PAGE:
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Sniping CDN IP Addresses

I had a bit of a problem when I started using multiple ISPs. One of them had great connectivity to a lot of CDNs such as Google’s GGC and Facebook’s FNA but terrible transit. The other one had great transit but crap CDN connectivity. So I wanted a way to somehow pull the addresses of the CDN nodes. For brevity, let’s call the CDN ISP Alice and the Transit ISP Bob

I could route to Alice for example but Google would give me the GGC nodes of Alice. My router doesn’t know these addresses at all so it’d end up going through transit via Bob. Which is not desirable. I want the GGC nodes of Alice to go through Alice. But this was proving difficult. Google (and other CDN providers) do not provide a list of servers. The thing is, GGC is hosted behind the ASN of the ISP themselves, not behind Google’s ASN. So I can’t just route Google’s entire ASN to Alice and call it a day. So how do you mediate such an issue?

Enter masscan and TLS certificates

Let’s look at this from a hacker’s point of view. Time to do some reconnaissance.

  • I know all the CDN edge nodes I want have port 80 and 443 open
  • I know they are hosted behind the ISP’s ASN
  • We could use RIPE’s API to query all the IP ranges that are currently announced from that ASN

This info was easy to find and is just common sense. So let’s dig deeper. Port 443 is open, remember? Port 443 is almost always TLS. And TLS certificates are quite underrated, you can find a lot of very useful and juicy info hidden in them. Let’s look at the certificate of one of EarthLink’s GGC nodes,

Interesting, right? Note the the presence of the * Common Name… We can use that to effectively identify the GGC nodes.

I wrote a terrible Python script that reads the IP ranges of a given ASN, explodes the ranges into individual IPs and writes them to a file called addresses.txt.

import requests
from ipaddress import IPv4Network
import sys

asn = sys.argv[1]

prefixes = requests.get(f'{asn}').json()['data']['prefixes']

addresses = []
for prefix in prefixes:
    if ':' in prefix['prefix']:

    for addr in IPv4Network(prefix['prefix']):

addresses = list(dict.fromkeys(addresses))

with open('addresses.txt', 'w') as f:
    for addr in addresses:

The check for : in there is to remove all IPv6 addresses since my ISP unfortunately doesn’t support IPv6. We then remove all duplicate addresses with addresses = list(dict.fromkeys(addresses)) because you will end up with a huge amount of duplicate addresses. This is due to the ISP announcing a /16 range and then individual /24’s of that /16 for redundancy purposes. This is outside the scope of this post.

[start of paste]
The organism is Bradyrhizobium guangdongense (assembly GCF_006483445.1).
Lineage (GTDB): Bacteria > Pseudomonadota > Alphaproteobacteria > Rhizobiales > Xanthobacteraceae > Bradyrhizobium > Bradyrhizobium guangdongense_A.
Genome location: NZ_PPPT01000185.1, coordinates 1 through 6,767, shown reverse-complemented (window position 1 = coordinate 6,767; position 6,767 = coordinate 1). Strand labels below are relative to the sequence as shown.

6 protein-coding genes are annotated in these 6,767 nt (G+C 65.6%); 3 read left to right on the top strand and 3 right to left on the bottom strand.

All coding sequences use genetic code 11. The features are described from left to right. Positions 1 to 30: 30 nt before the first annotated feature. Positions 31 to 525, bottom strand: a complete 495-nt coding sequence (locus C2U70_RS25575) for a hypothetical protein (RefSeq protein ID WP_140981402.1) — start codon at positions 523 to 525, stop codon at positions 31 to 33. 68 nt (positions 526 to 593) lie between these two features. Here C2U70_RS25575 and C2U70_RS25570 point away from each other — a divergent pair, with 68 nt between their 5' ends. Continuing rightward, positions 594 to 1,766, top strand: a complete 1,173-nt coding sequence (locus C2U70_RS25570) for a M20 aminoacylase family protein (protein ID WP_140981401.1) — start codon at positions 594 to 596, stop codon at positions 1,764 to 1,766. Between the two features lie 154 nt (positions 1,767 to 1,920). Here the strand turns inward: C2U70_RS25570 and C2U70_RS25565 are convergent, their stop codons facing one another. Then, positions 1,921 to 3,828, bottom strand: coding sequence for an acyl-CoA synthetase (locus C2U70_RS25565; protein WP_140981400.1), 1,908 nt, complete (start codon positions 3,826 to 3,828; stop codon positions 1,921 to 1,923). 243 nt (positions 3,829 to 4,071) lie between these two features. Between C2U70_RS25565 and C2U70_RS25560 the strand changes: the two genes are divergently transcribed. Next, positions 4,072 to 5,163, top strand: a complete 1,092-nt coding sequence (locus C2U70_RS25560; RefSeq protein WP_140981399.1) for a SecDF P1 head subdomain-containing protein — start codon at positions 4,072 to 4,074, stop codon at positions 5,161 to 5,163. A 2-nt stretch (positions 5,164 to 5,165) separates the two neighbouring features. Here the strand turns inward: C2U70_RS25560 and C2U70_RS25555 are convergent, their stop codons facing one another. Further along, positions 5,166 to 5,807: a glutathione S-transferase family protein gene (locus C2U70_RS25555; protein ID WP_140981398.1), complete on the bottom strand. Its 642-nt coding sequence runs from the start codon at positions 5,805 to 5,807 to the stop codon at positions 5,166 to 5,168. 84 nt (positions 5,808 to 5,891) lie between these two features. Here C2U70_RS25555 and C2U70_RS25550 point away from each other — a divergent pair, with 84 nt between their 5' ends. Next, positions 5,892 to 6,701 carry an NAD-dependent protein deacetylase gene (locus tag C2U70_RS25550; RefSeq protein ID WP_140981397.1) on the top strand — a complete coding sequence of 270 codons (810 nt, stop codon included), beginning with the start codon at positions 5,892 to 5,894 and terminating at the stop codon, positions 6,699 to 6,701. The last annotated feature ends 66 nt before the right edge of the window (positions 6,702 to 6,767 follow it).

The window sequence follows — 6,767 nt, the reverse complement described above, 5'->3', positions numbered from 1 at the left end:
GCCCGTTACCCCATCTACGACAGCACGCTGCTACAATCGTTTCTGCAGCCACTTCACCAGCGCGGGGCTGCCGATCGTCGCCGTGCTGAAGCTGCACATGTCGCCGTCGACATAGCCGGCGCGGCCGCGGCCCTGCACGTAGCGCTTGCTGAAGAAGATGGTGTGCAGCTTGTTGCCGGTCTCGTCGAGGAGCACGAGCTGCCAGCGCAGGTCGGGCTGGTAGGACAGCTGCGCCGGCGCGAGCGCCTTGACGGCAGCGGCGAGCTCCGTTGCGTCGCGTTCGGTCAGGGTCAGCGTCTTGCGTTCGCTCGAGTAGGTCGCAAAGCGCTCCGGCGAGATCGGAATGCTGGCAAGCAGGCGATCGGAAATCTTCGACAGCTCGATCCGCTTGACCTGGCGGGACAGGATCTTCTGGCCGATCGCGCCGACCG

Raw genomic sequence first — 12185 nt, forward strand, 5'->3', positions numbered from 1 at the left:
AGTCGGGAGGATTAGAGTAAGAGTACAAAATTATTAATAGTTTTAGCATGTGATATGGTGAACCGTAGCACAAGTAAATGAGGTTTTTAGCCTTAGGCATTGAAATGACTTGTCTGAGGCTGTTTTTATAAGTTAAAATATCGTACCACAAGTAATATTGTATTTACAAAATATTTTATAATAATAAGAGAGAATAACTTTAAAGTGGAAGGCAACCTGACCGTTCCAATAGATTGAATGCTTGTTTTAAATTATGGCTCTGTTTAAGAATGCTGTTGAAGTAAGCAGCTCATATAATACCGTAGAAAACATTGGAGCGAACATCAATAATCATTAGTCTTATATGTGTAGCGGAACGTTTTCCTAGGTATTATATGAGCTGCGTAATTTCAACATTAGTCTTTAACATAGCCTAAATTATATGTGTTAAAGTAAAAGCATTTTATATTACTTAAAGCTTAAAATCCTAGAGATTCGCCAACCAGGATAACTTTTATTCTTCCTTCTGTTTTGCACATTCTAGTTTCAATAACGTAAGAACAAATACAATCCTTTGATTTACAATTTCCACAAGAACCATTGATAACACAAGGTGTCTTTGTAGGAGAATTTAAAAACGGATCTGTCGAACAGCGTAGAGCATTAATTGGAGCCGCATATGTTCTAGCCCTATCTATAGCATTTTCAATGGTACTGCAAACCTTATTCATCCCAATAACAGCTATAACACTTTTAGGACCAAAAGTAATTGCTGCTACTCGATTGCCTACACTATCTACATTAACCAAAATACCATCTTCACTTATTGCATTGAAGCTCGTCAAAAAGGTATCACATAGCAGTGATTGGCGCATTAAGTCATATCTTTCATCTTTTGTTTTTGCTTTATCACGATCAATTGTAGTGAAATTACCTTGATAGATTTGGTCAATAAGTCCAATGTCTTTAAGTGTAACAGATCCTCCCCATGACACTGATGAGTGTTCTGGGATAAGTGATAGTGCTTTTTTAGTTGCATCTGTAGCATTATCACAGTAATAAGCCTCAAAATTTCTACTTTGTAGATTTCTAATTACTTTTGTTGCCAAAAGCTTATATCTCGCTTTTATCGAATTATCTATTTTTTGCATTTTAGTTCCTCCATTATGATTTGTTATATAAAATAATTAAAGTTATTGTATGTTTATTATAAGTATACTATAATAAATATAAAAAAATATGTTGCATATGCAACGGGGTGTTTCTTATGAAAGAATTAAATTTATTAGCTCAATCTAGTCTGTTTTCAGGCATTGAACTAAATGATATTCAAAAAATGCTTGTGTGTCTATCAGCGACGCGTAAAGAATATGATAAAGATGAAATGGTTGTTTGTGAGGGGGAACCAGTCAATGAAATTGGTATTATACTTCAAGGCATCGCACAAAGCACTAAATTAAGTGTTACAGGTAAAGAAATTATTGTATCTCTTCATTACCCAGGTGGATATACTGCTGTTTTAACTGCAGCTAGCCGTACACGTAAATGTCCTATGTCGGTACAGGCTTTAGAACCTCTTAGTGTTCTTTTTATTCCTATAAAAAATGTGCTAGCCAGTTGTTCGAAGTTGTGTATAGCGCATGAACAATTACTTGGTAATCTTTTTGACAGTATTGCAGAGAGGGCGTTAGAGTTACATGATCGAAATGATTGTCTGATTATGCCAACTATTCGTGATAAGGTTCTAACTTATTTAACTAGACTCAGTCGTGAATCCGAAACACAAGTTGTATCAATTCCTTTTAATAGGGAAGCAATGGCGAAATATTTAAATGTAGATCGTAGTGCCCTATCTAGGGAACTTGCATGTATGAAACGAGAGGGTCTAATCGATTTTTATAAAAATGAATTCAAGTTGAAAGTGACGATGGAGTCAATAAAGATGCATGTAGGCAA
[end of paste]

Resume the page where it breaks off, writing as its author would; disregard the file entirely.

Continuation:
So.. Now what? We have every single address that’s announced by the ISP to the world. We’re gonna need a quick way to shift through them 1 by 1 and check their TLS certificates. Fortunately, masscan can do just that. Well I kind of lied, it can only fetch the TLS certificate, it won’t check for any strings inside it. However, we can use jq for that.

The masscan commands is as below:

masscan -iL addresses.txt -p 443 --open --rate 5000 --retries 2 --banners -oD hosts.json

We want masscan to read from addresses.txt, target port 443, only perform banner check on open ports and retry only 2 times then write the result to hosts.json.

Running this will give us a (relatively) massive json file with certificates with each json entry being a TLS certificate. For example


is the result of running masscan on one of the port 443 IPs. But this is unreadable and we still have no clue whether this is GGC, FNA, CDN77 or whatever trendy CDN it is. Fortunately, we have the results offline and now we can do a clean sweep of all the entries using jq with the following command:

jq -r 'select(.data.banner | @base64d | test("";"i")) | .ip' hosts.json  > ggc.txt

This will take hosts.json, Decode the base64 data inside banner’s value and check if there’s a string inside that banner containing If yes then write the value of ip to ggc.txt.

And there you have it! For FNA, you just need to replace with and you’re done. It all boils down to a few steps:

  1. Get all the IPs of the ISP
  2. Scan for IPs with port 443 open
  3. Grab their TLS certificates
  4. Check for relevant strings inside that TLS certificate like the CN or the SAN.

Note that this approach is quite loud and it might be illegal depending on where you live and/or how nice your ISP is. If you want to be less noisy, reduce the rate in the masscan command.